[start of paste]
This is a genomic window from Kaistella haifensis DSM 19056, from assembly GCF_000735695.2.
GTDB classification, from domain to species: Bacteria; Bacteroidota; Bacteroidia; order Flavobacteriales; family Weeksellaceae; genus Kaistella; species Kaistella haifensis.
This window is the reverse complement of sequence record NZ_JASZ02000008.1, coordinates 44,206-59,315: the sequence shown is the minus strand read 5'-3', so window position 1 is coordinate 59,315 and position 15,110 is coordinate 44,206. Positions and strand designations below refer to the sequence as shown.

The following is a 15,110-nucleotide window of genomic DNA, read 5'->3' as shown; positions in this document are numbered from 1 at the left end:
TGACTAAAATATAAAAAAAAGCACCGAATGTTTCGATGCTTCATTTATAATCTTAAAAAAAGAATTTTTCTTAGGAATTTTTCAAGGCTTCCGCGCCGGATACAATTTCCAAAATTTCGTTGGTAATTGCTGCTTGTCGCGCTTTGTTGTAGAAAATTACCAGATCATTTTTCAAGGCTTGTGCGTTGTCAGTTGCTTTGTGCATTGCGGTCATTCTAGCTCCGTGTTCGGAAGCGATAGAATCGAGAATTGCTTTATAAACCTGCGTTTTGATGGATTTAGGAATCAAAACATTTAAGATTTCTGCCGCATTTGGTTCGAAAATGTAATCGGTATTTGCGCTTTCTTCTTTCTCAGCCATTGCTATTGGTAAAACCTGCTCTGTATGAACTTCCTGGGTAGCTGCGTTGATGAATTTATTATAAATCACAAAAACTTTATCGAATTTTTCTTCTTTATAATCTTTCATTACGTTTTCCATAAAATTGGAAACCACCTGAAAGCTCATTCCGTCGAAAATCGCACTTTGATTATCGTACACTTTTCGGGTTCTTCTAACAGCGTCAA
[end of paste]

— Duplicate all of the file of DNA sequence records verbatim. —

This is a genomic window from Kaistella haifensis DSM 19056, from assembly GCF_000735695.2.
GTDB classification, from domain to species: Bacteria; Bacteroidota; Bacteroidia; order Flavobacteriales; family Weeksellaceae; genus Kaistella; species Kaistella haifensis.
This window is the reverse complement of sequence record NZ_JASZ02000008.1, coordinates 44,206-59,315: the sequence shown is the minus strand read 5'-3', so window position 1 is coordinate 59,315 and position 15,110 is coordinate 44,206. Positions and strand designations below refer to the sequence as shown.

The following is a 15,110-nucleotide window of genomic DNA, read 5'->3' as shown; positions in this document are numbered from 1 at the left end:
TGACTAAAATATAAAAAAAAGCACCGAATGTTTCGATGCTTCATTTATAATCTTAAAAAAAGAATTTTTCTTAGGAATTTTTCAAGGCTTCCGCGCCGGATACAATTTCCAAAATTTCGTTGGTAATTGCTGCTTGTCGCGCTTTGTTGTAGAAAATTACCAGATCATTTTTCAAGGCTTGTGCGTTGTCAGTTGCTTTGTGCATTGCGGTCATTCTAGCTCCGTGTTCGGAAGCGATAGAATCGAGAATTGCTTTATAAACCTGCGTTTTGATGGATTTAGGAATCAAAACATTTAAGATTTCTGCCGCATTTGGTTCGAAAATGTAATCGGTATTTGCGCTTTCTTCTTTCTCAGCCATTGCTATTGGTAAAACCTGCTCTGTATGAACTTCCTGGGTAGCTGCGTTGATGAATTTATTATAAATCACAAAAACTTTATCGAATTTTTCTTCTTTATAATCTTTCATTACGTTTTCCATAAAATTGGAAACCACCTGAAAGCTCATTCCGTCGAAAATCGCACTTTGATTATCGTACACTTTTCGGGTTCTTCTAACAGCGTCAA